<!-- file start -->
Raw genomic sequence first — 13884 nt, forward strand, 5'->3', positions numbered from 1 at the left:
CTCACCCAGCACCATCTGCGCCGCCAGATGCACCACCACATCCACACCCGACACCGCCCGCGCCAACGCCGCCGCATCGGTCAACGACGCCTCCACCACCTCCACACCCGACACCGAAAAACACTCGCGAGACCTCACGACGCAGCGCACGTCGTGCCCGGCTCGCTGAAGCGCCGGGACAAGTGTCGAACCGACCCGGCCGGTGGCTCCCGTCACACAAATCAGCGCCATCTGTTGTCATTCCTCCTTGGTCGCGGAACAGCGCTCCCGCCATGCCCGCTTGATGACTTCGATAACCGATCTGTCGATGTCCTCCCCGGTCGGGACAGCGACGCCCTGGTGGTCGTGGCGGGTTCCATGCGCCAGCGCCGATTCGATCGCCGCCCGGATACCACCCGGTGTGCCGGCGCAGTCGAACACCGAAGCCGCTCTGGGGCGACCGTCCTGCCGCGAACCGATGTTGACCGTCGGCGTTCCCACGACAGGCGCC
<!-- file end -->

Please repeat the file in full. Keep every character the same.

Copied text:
Raw genomic sequence first — 13884 nt, forward strand, 5'->3', positions numbered from 1 at the left:
CTCACCCAGCACCATCTGCGCCGCCAGATGCACCACCACATCCACACCCGACACCGCCCGCGCCAACGCCGCCGCATCGGTCAACGACGCCTCCACCACCTCCACACCCGACACCGAAAAACACTCGCGAGACCTCACGACGCAGCGCACGTCGTGCCCGGCTCGCTGAAGCGCCGGGACAAGTGTCGAACCGACCCGGCCGGTGGCTCCCGTCACACAAATCAGCGCCATCTGTTGTCATTCCTCCTTGGTCGCGGAACAGCGCTCCCGCCATGCCCGCTTGATGACTTCGATAACCGATCTGTCGATGTCCTCCCCGGTCGGGACAGCGACGCCCTGGTGGTCGTGGCGGGTTCCATGCGCCAGCGCCGATTCGATCGCCGCCCGGATACCACCCGGTGTGCCGGCGCAGTCGAACACCGAAGCCGCTCTGGGGCGACCGTCCTGCCGCGAACCGATGTTGACCGTCGGCGTTCCCACGACAGGCGCC